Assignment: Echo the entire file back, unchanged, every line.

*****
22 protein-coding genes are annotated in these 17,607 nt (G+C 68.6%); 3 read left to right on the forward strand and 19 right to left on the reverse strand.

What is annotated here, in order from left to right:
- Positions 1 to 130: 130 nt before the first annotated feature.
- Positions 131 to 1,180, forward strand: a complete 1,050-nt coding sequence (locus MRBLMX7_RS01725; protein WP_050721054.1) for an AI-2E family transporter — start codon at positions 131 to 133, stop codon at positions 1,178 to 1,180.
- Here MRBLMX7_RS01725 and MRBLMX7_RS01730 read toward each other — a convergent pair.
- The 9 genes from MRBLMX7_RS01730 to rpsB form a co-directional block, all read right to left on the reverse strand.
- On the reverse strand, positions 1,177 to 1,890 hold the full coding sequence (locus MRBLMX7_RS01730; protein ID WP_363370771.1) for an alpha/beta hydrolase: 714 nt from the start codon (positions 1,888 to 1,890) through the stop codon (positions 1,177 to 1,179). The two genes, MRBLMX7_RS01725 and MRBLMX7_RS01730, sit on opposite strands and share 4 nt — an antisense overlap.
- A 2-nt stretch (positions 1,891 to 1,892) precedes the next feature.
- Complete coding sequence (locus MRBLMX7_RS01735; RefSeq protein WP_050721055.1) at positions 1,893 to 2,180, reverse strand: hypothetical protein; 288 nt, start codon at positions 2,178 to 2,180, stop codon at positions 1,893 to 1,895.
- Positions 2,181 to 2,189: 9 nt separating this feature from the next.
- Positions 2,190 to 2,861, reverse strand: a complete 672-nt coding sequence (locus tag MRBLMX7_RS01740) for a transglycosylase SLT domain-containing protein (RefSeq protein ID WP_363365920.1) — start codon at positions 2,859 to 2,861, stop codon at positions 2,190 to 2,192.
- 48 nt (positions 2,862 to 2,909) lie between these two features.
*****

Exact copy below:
22 protein-coding genes are annotated in these 17,607 nt (G+C 68.6%); 3 read left to right on the forward strand and 19 right to left on the reverse strand.

What is annotated here, in order from left to right:
- Positions 1 to 130: 130 nt before the first annotated feature.
- Positions 131 to 1,180, forward strand: a complete 1,050-nt coding sequence (locus MRBLMX7_RS01725; protein WP_050721054.1) for an AI-2E family transporter — start codon at positions 131 to 133, stop codon at positions 1,178 to 1,180.
- Here MRBLMX7_RS01725 and MRBLMX7_RS01730 read toward each other — a convergent pair.
- The 9 genes from MRBLMX7_RS01730 to rpsB form a co-directional block, all read right to left on the reverse strand.
- On the reverse strand, positions 1,177 to 1,890 hold the full coding sequence (locus MRBLMX7_RS01730; protein ID WP_363370771.1) for an alpha/beta hydrolase: 714 nt from the start codon (positions 1,888 to 1,890) through the stop codon (positions 1,177 to 1,179). The two genes, MRBLMX7_RS01725 and MRBLMX7_RS01730, sit on opposite strands and share 4 nt — an antisense overlap.
- A 2-nt stretch (positions 1,891 to 1,892) precedes the next feature.
- Complete coding sequence (locus MRBLMX7_RS01735; RefSeq protein WP_050721055.1) at positions 1,893 to 2,180, reverse strand: hypothetical protein; 288 nt, start codon at positions 2,178 to 2,180, stop codon at positions 1,893 to 1,895.
- Positions 2,181 to 2,189: 9 nt separating this feature from the next.
- Positions 2,190 to 2,861, reverse strand: a complete 672-nt coding sequence (locus tag MRBLMX7_RS01740) for a transglycosylase SLT domain-containing protein (RefSeq protein ID WP_363365920.1) — start codon at positions 2,859 to 2,861, stop codon at positions 2,190 to 2,192.
- 48 nt (positions 2,862 to 2,909) lie between these two features.